Local police chief calls $125 speeding violation notice a “mock ticket”

ST. LOUIS COUNTY, MO (KTVI) – You may have received a fake speeding ticket in the mail, but you wouldn’t know it just by looking at it.

The police chief who signed it even said he thought it was a mock ticket. He signed it for a violation five towns over. That’s just the beginning of this bizarre new wave of security policing being pushed by a private company all around St. Louis County. “I know not to speed. I don’t speed,” said Tina Lucas.

She said the ticket simply cannot be right. Her ticket reads “Notice of Violation” and “Payment Due,” and says she owes $125. “These types of things are going on in these areas to just get your money,” Lucas said.

The ticket came from a laser radar operation in Uplands Park. The Fox Files in February exposed the security company behind it – Public Safety First Partners.

Our investigation has since discovered the security company has no contract in Uplands Park. Town Chairman B.W. Shelton said he only discovered the company was sending real tickets after our report. Shelton said he thought it was just a warning system. But real tickets went out.

So who runs the show?

“Well, as far as the security company, they run their own show,” Shelton said.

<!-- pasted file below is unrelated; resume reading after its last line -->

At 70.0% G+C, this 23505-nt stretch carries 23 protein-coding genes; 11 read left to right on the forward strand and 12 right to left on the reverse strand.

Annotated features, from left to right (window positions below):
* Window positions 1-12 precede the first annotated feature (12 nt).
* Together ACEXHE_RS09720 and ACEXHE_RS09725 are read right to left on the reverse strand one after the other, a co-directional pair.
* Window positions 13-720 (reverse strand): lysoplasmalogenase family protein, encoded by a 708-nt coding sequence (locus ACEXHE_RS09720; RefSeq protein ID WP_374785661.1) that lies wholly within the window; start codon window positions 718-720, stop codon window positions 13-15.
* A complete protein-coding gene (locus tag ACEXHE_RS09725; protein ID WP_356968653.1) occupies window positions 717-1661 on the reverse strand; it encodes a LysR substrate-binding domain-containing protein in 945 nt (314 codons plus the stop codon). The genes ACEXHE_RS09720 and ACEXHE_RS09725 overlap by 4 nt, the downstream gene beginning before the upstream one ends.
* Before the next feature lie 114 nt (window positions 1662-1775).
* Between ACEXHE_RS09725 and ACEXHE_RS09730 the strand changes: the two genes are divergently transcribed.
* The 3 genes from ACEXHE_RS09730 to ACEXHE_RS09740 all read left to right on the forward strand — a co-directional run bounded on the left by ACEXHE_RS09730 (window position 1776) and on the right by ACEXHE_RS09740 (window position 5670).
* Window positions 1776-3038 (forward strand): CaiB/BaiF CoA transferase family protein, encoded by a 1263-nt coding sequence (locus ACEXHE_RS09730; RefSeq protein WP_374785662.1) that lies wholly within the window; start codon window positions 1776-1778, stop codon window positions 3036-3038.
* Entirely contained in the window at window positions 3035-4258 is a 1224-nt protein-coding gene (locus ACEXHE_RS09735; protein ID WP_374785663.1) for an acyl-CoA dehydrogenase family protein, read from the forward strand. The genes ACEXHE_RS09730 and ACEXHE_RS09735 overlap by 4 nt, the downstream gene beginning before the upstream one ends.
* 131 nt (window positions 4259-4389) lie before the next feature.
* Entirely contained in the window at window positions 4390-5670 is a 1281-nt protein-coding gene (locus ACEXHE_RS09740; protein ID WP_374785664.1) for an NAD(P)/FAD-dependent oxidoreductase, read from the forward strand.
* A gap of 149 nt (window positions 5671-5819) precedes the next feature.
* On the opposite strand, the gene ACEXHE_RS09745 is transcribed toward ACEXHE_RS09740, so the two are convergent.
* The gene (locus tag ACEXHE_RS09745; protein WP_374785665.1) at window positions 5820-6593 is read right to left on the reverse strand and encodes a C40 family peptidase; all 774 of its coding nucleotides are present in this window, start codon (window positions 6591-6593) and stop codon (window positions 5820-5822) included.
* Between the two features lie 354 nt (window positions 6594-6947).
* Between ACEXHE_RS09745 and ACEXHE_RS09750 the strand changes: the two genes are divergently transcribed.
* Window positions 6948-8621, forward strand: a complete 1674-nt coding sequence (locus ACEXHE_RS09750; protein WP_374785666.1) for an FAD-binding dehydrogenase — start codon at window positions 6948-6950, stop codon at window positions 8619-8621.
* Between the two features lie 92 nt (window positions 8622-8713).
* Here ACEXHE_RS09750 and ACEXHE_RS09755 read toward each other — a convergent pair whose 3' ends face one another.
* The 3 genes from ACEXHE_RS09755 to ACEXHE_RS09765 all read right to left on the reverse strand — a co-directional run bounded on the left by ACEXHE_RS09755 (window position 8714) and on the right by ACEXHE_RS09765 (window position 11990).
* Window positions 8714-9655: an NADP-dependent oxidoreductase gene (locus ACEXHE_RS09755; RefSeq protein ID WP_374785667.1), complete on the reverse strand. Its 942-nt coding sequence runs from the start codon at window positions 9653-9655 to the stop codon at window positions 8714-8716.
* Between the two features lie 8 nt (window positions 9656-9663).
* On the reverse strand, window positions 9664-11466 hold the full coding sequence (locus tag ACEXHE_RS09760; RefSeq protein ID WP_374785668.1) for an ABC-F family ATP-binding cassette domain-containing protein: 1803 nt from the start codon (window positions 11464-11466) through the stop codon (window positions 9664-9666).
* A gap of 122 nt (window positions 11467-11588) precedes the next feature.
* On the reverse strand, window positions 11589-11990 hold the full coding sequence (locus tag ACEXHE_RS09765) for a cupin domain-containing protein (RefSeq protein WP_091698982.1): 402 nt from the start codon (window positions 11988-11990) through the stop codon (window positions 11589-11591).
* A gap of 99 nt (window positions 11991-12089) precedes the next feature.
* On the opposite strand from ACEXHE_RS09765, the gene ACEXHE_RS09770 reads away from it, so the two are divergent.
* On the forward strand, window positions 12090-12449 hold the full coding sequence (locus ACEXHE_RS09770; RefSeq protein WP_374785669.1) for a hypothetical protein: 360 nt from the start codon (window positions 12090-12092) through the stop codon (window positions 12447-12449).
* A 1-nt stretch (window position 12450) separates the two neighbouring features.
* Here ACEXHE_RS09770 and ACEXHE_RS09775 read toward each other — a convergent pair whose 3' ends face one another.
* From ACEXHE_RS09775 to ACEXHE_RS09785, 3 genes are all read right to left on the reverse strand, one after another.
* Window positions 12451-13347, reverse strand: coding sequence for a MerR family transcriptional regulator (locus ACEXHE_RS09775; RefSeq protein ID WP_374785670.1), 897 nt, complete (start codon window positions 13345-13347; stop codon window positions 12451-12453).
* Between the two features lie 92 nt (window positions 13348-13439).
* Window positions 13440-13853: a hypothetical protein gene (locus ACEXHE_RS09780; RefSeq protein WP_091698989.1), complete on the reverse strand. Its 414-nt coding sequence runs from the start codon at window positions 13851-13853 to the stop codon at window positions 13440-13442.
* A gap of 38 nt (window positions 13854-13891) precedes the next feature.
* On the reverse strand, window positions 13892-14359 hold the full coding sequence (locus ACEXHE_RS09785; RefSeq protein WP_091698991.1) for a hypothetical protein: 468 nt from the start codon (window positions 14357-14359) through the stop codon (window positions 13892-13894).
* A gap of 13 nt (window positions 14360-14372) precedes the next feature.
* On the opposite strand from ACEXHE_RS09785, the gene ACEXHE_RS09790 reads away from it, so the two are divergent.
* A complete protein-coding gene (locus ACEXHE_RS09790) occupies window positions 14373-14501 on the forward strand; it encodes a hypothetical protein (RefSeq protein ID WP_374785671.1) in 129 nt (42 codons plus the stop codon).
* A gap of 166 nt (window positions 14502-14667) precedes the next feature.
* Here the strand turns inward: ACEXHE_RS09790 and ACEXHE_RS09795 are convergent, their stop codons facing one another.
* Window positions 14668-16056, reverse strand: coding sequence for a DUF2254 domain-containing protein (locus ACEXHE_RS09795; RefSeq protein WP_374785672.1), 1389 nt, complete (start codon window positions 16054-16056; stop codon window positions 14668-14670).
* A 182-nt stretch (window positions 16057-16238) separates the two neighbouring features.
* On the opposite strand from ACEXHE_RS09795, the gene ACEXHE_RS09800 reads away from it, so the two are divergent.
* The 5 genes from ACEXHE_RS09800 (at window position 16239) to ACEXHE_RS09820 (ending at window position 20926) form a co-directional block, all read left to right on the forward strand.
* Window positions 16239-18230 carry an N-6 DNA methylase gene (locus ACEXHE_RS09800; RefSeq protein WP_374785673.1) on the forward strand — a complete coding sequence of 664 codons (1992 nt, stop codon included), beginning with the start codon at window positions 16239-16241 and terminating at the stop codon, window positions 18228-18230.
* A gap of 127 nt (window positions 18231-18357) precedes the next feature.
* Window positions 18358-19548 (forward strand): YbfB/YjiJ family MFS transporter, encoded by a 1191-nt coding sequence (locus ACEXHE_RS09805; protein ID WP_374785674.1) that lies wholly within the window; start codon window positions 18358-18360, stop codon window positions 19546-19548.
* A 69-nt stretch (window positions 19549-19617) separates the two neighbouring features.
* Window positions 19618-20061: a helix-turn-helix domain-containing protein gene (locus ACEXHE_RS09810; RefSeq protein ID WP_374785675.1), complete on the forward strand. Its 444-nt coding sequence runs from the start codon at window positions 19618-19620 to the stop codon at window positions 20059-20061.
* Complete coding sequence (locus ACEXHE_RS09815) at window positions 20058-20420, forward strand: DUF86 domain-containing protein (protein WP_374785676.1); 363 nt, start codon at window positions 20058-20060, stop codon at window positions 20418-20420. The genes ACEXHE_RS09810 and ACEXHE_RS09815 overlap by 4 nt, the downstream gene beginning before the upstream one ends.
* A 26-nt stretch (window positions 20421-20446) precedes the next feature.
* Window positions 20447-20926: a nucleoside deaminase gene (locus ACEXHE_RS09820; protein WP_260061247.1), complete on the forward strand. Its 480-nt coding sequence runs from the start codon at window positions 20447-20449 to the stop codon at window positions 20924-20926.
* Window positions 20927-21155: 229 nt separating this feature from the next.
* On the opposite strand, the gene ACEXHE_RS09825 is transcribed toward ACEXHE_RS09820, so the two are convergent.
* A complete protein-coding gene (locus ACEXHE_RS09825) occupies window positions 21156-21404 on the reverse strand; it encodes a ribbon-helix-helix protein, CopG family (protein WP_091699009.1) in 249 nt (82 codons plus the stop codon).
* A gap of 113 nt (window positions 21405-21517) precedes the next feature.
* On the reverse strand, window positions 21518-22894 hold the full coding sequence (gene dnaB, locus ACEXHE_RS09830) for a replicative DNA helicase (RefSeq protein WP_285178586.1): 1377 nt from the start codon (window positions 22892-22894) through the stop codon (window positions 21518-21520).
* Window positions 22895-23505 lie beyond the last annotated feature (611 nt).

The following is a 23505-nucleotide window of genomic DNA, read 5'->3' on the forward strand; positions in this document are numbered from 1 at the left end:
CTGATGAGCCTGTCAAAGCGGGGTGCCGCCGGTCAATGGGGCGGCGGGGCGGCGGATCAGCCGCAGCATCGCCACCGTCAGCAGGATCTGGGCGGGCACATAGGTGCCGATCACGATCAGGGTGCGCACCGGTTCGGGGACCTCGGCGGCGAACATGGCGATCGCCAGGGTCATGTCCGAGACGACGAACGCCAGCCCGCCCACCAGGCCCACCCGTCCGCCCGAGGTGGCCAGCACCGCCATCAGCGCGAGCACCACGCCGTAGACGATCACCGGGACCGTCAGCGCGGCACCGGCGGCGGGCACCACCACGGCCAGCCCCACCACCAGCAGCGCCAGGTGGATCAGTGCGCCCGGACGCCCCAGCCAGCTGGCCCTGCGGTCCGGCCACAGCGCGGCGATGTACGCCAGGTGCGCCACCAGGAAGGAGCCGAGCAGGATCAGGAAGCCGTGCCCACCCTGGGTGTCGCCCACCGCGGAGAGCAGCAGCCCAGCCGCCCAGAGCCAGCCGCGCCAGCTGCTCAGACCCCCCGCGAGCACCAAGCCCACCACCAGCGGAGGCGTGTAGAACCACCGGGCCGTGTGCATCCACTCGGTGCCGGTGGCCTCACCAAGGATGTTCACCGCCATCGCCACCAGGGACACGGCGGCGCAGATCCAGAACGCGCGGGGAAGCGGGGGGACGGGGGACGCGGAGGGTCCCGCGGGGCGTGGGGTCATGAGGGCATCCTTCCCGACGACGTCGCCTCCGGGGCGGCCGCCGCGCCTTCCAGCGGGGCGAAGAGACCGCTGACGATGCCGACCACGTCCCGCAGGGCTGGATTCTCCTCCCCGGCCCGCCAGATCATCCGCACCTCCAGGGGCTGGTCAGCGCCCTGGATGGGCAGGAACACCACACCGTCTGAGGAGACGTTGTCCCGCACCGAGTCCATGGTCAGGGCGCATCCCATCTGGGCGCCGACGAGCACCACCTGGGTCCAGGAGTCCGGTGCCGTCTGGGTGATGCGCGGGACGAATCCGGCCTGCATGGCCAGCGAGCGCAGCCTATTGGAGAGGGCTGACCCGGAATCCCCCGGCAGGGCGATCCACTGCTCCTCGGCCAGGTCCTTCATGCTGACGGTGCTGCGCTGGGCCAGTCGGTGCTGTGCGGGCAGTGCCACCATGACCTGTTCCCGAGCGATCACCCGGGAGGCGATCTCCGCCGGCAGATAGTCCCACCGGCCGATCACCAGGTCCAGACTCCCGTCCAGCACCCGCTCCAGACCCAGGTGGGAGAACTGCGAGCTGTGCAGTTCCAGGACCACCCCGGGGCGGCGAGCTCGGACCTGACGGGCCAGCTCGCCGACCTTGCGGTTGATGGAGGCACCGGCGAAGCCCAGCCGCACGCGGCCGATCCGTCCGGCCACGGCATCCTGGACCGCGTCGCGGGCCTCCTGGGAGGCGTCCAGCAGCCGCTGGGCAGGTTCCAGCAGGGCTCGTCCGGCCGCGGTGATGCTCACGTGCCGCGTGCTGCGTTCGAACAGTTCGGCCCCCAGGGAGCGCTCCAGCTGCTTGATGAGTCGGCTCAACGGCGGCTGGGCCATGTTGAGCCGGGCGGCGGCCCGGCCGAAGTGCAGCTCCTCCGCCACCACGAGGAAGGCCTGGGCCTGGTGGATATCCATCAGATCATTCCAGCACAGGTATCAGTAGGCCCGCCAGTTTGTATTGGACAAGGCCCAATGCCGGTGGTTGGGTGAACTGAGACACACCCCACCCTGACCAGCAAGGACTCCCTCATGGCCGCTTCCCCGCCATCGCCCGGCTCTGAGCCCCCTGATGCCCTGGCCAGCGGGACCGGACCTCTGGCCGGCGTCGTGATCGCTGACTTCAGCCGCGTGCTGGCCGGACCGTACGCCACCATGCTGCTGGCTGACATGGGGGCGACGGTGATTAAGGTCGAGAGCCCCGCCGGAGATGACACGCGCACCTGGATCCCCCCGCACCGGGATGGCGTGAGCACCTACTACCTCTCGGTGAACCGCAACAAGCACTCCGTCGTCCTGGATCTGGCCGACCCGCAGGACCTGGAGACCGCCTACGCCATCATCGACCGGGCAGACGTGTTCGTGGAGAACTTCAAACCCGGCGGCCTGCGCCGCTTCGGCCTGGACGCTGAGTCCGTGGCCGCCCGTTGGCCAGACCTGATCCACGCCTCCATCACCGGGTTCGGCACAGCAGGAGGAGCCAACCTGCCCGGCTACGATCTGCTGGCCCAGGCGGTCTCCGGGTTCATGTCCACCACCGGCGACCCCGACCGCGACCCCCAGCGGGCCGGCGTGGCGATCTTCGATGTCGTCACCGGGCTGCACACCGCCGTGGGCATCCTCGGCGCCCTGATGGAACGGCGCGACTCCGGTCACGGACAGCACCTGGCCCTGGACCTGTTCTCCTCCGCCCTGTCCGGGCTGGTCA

John Baine, who runs Public Safety First Partners, was at city hall to hear our interview with Chairman Shelton. He said he didn't want to be interviewed, but became agitated while watching and joined our conversation.

“If you don’t take care of all these minor enforcement things because you’re afraid of public perception, things start to fall apart,” Baine said.

St. Louis County Police Chief Jon Belmar called the speed operation “unethical, immoral" and said it “oughta be illegal.”

Baine addressed Chief Belmar’s comments.

“He’s trying to protect—and you know this, Chris—he’s trying to protect the ability for the county to take over these different areas, because they want the small cities gone,” he said.

Chairman Shelton said he's suspended the program and will refund anyone who paid, but those payments don't go to the Uplands Park. Follow the bizarre paper trail and you'll see.

The ticket instructs you to mail your money to the City of Kinloch Municipal Court through a P.O. Box in Maryland Heights. Even more bizarre, this ticket was signed by Col. Clifton Ware, the police chief in Moline Acres. After two visits and two phone calls, Chief Ware declined to talk on camera. By phone he said he was signing “mock tickets” and that there’s nothing wrong with him signing something documented by private security operating in a different town.

Meanwhile, Lucas got a letter from Uplands Park saying she's off the hook.

“Awesome! Prevailed, knowing that I didn’t just say that I'm going to pay this,” she said. Contact us if you received one of these speeding tickets. Many small towns insist this is about safety and the security company said this new strategy is a legal way around the ban on automated enforcement.